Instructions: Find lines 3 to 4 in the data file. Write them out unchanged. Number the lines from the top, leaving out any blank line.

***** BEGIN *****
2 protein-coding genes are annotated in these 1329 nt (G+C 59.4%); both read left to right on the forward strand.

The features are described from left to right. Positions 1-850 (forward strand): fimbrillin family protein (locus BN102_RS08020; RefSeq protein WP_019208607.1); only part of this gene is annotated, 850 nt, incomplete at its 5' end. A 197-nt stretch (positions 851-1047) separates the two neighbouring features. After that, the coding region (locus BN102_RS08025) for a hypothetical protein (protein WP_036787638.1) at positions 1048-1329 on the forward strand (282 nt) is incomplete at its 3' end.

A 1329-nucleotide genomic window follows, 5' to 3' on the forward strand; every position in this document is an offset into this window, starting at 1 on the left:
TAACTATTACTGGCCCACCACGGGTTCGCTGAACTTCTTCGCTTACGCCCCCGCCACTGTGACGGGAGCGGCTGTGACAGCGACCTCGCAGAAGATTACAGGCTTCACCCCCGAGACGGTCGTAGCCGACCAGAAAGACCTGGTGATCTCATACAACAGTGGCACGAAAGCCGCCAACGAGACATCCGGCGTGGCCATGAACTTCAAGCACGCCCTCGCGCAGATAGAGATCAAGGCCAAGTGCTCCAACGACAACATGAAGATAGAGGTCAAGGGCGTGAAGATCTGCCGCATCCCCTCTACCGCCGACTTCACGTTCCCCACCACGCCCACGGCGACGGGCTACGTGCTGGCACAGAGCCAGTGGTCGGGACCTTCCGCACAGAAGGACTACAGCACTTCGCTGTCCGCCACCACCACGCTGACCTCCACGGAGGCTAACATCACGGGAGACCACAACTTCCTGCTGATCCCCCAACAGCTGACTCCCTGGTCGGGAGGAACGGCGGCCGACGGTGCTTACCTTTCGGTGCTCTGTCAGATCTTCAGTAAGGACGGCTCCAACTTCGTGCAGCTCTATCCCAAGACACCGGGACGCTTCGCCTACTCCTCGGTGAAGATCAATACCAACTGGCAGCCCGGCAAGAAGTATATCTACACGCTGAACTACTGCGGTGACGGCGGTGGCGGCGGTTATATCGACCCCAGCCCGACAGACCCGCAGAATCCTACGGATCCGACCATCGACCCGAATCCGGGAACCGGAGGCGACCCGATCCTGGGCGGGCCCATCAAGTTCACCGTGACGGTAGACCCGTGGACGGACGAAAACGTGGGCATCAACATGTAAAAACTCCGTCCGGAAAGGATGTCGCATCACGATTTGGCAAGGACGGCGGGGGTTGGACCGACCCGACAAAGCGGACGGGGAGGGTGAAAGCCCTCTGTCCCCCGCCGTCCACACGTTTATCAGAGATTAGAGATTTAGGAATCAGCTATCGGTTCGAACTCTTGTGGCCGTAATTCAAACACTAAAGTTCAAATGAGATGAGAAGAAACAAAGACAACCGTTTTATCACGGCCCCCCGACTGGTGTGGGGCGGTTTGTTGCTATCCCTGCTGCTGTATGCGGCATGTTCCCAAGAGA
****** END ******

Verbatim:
A 1329-nucleotide genomic window follows, 5' to 3' on the forward strand; every position in this document is an offset into this window, starting at 1 on the left:
TAACTATTACTGGCCCACCACGGGTTCGCTGAACTTCTTCGCTTACGCCCCCGCCACTGTGACGGGAGCGGCTGTGACAGCGACCTCGCAGAAGATTACAGGCTTCACCCCCGAGACGGTCGTAGCCGACCAGAAAGACCTGGTGATCTCATACAACAGTGGCACGAAAGCCGCCAACGAGACATCCGGCGTGGCCATGAACTTCAAGCACGCCCTCGCGCAGATAGAGATCAAGGCCAAGTGCTCCAACGACAACATGAAGATAGAGGTCAAGGGCGTGAAGATCTGCCGCATCCCCTCTACCGCCGACTTCACGTTCCCCACCACGCCCACGGCGACGGGCTACGTGCTGGCACAGAGCCAGTGGTCGGGACCTTCCGCACAGAAGGACTACAGCACTTCGCTGTCCGCCACCACCACGCTGACCTCCACGGAGGCTAACATCACGGGAGACCACAACTTCCTGCTGATCCCCCAACAGCTGACTCCCTGGTCGGGAGGAACGGCGGCCGACGGTGCTTACCTTTCGGTGCTCTGTCAGATCTTCAGTAAGGACGGCTCCAACTTCGTGCAGCTCTATCCCAAGACACCGGGACGCTTCGCCTACTCCTCGGTGAAGATCAATACCAACTGGCAGCCCGGCAAGAAGTATATCTACACGCTGAACTACTGCGGTGACGGCGGTGGCGGCGGTTATATCGACCCCAGCCCGACAGACCCGCAGAATCCTACGGATCCGACCATCGACCCGAATCCGGGAACCGGAGGCGACCCGATCCTGGGCGGGCCCATCAAGTTCACCGTGACGGTAGACCCGTGGACGGACGAAAACGTGGGCATCAACATGTAAAAACTCCGTCCGGAAAGGATGTCGCATCACGATTTGGCAAGGACGGCGGGGGTTGGACCGACCCGACAAAGCGGACGGGGAGGGTGAAAGCCCTCTGTCCCCCGCCGTCCACACGTTTATCAGAGATTAGAGATTTAGGAATCAGCTATCGGTTCGAACTCTTGTGGCCGTAATTCAAACACTAAAGTTCAAATGAGATGAGAAGAAACAAAGACAACCGTTTTATCACGGCCCCCCGACTGGTGTGGGGCGGTTTGTTGCTATCCCTGCTGCTGTATGCGGCATGTTCCCAAGAGA